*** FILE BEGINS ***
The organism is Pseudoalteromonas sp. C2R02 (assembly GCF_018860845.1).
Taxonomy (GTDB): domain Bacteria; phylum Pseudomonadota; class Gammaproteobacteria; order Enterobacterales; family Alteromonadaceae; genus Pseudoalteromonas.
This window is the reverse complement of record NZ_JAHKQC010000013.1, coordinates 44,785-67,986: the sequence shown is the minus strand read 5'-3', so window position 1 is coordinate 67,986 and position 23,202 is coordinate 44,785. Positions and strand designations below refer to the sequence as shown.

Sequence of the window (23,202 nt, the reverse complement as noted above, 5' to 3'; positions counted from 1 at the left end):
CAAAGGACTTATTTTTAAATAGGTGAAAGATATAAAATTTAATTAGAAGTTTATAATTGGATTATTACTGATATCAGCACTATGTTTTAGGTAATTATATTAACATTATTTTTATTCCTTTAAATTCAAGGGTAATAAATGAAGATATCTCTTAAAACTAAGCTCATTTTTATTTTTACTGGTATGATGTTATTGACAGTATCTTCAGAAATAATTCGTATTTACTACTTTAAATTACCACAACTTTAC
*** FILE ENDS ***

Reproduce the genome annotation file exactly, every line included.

The organism is Pseudoalteromonas sp. C2R02 (assembly GCF_018860845.1).
Taxonomy (GTDB): domain Bacteria; phylum Pseudomonadota; class Gammaproteobacteria; order Enterobacterales; family Alteromonadaceae; genus Pseudoalteromonas.
This window is the reverse complement of record NZ_JAHKQC010000013.1, coordinates 44,785-67,986: the sequence shown is the minus strand read 5'-3', so window position 1 is coordinate 67,986 and position 23,202 is coordinate 44,785. Positions and strand designations below refer to the sequence as shown.

Sequence of the window (23,202 nt, the reverse complement as noted above, 5' to 3'; positions counted from 1 at the left end):
CAAAGGACTTATTTTTAAATAGGTGAAAGATATAAAATTTAATTAGAAGTTTATAATTGGATTATTACTGATATCAGCACTATGTTTTAGGTAATTATATTAACATTATTTTTATTCCTTTAAATTCAAGGGTAATAAATGAAGATATCTCTTAAAACTAAGCTCATTTTTATTTTTACTGGTATGATGTTATTGACAGTATCTTCAGAAATAATTCGTATTTACTACTTTAAATTACCACAACTTTAC